Reading your DNA fortune

by Margo White / 04 December, 2012
Bespoke DNA testing to foretell your health future can be fraught.
Reading your DNA fortune
Getty Images/Listener photo illustration

'A little bit of spit is all it takes to start your journey,” says the website of the personal genome service 23andMe. Just send your saliva to them or one of several other DNA-analysis services around the world and you, too, can use your genome to explore your ancestry and discover what talents run in the family and what diseases you might be genetically predisposed to. But will getting your genome mapped be useful for your future health, or is it more like dabbling in fortune-telling?

Scientists have learnt a lot about the human genome in a very short time and the study of genomics is already influencing medical treatment both in clinical practice and in scientific research – providing insights into how a tumour might develop, helping doctors identify which cancer patients are more likely to respond to certain therapies and helping specialists refine a diagnosis or prognosis. Yet if it’s easier (and cheaper) to get your personal genome sequenced, interpreting the results is as complex as ever.

“It’s a rapidly evolving field, but right now, we don’t know how much weight to put on many findings,” says Cris Print, an associate professor in molecular medicine at the University of Auckland and co-director of the New Zealand Bioinformatics Institute. “If you get a result back from a direct-to-consumer test, you might go to the scientific literature and … look up associations between a particular gene sequence and a particular disease [to see] how likely it is that you’ll get it. But sometimes you’ll find quite conflicting results, like two research studies showing different things in different populations. Even an expert struggles to interpret that.”

Scientists now know that whether an inherited trait is manifested in an individual is not due to genes alone, but myriad other factors, such as diet, exercise, what diseases were contracted as a child, even dumb luck. Complicating matters are other genetic factors that invariably come into play. “We might find a mutation in a cancer patient and think, ‘Ah, this is the cause.’ But then we find that normal healthy people have the same variation but are disease-free, because other genes have taken over,” says Print.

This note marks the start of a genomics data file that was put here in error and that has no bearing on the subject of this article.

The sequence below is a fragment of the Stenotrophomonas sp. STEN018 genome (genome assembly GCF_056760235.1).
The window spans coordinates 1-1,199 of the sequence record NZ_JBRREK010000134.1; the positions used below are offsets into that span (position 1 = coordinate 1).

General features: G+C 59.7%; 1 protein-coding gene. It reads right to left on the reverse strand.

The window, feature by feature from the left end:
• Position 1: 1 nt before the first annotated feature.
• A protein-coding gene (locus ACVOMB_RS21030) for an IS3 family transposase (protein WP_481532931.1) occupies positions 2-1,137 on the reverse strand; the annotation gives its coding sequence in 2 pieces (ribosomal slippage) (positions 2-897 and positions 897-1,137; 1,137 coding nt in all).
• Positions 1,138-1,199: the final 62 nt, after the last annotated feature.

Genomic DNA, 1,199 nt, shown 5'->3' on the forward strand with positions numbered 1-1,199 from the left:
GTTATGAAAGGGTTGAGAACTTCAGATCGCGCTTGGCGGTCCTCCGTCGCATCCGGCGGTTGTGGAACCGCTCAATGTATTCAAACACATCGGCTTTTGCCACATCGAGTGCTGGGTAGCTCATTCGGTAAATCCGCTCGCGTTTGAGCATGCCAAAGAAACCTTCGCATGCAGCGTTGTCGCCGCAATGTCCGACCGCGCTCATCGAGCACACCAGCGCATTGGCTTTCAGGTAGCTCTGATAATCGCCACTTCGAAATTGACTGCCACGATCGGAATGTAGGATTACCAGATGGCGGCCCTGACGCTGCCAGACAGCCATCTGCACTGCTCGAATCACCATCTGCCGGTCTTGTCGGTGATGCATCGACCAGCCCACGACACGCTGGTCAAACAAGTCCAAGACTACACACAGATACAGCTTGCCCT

In fact, the more scientists find out about the human genome, the more they find out how much they don’t know. For instance, much genetic science (and most genetic testing) has focused on 1% or 2% of DNA – the genes that encode for the proteins that make the building blocks in our body. Until about 15 years ago, the rest was thought of as “junk DNA”. Then it became apparent these other parts of the DNA, the “in-between genes”, have a significant role.

As scientists working on the ENDCODE (Encyclopaedia of DNA Elements) Project have shown, a genome is not just a collection of genes, but a complex system of genes and all sorts of regulatory mechanisms. For instance, in addition to our 30,000-odd genes are another four million-odd gene switches.

“In the past six months our world has been blown open,” says Print. “We’ve suddenly been faced with a huge increase in complexity over what we expected, in the way the genetic wiring in our cells works.” What Print calls a “tsunami of information” is revealing a lot scientifically, but it’s also making it apparent how difficult it is to translate that information into clinical practice. It’s daunting, but exciting. “The reason that some tests haven’t been that strong in the predictions they can make about disease or how well we will respond to a drug may be that we’ve just not understood how complex the system is. When we do, we’ll be able to make better predictions.”

In the interim, getting your genome mapped could be fun. “We all want information about our ancestry or whether there’s a predisposition to being good at something,” says Print. But it could also be fraught: how much do you really want to know? “Some people could get worried by the results. I suspect that it depends on who you are, and your expectations.” Either way, the future will still remain uncertain.

Health briefs


A drug prescribed to help patients sleep in hospitals has been linked to an increased risk of falls, according to a study published by specialists at the Mayo Clinic in the US. They found the fall rate among patients who took Zolpidem during their hospital stay was more than four times as high as for those who didn’t, and that risks posed by the drug were greater than the risks associated with age, cognitive impairment, delirium or insomnia.


Research led by Professor Valery Feigin at AUT University and published in Lancet has estimated there are more than 36,000 new traumatic brain injuries (TBIs) in New Zealand each year. “This means one new TBI happens every 15 minutes, far more than the number of new heart attacks and greater than five times the number of new strokes,” says Professor Feigin. The rate is far greater than expected and strategies are urgently needed to reverse the “silent epidemic”. The population-based study is the first of its kind globally.


A “road map” to Albert Einstein’s brain has been published, appropriately, in Brain, in which researchers describe the father of relativity’s cerebral cortex from an examination of 14 recently found photo graphs. Although the size and asymmetry of Einstein’s brain weren’t unusual, other features definitely were, such as the “extra convoluted” parts of his prefrontal lobe, and “extraordinarily asymmetrical” parts of his parietal lobes.
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